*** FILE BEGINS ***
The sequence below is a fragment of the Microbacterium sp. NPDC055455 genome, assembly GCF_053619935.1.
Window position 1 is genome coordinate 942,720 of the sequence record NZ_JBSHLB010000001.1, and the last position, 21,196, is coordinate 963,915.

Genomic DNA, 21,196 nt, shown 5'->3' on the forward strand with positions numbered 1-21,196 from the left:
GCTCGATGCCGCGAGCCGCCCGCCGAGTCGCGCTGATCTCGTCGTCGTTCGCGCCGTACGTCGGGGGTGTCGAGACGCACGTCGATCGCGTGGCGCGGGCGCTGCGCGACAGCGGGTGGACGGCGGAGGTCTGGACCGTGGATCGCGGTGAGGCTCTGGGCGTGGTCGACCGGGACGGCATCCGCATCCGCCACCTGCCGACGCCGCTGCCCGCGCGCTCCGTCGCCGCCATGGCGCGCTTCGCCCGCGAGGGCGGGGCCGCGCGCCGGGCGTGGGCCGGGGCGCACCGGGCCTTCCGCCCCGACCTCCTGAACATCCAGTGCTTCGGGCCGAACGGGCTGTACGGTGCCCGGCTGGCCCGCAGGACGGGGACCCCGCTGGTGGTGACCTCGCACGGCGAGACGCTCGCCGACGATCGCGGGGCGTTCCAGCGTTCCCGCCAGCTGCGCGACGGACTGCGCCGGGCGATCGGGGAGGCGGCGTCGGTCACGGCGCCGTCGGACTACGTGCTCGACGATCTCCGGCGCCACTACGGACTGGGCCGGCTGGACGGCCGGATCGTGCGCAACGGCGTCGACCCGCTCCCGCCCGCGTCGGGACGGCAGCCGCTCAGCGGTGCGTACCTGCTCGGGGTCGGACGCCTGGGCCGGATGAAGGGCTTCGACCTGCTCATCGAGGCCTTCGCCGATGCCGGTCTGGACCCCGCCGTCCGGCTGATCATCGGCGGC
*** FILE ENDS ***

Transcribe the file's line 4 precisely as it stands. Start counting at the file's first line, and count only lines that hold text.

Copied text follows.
GCTCGATGCCGCGAGCCGCCCGCCGAGTCGCGCTGATCTCGTCGTCGTTCGCGCCGTACGTCGGGGGTGTCGAGACGCACGTCGATCGCGTGGCGCGGGCGCTGCGCGACAGCGGGTGGACGGCGGAGGTCTGGACCGTGGATCGCGGTGAGGCTCTGGGCGTGGTCGACCGGGACGGCATCCGCATCCGCCACCTGCCGACGCCGCTGCCCGCGCGCTCCGTCGCCGCCATGGCGCGCTTCGCCCGCGAGGGCGGGGCCGCGCGCCGGGCGTGGGCCGGGGCGCACCGGGCCTTCCGCCCCGACCTCCTGAACATCCAGTGCTTCGGGCCGAACGGGCTGTACGGTGCCCGGCTGGCCCGCAGGACGGGGACCCCGCTGGTGGTGACCTCGCACGGCGAGACGCTCGCCGACGATCGCGGGGCGTTCCAGCGTTCCCGCCAGCTGCGCGACGGACTGCGCCGGGCGATCGGGGAGGCGGCGTCGGTCACGGCGCCGTCGGACTACGTGCTCGACGATCTCCGGCGCCACTACGGACTGGGCCGGCTGGACGGCCGGATCGTGCGCAACGGCGTCGACCCGCTCCCGCCCGCGTCGGGACGGCAGCCGCTCAGCGGTGCGTACCTGCTCGGGGTCGGACGCCTGGGCCGGATGAAGGGCTTCGACCTGCTCATCGAGGCCTTCGCCGATGCCGGTCTGGACCCCGCCGTCCGGCTGATCATCGGCGGC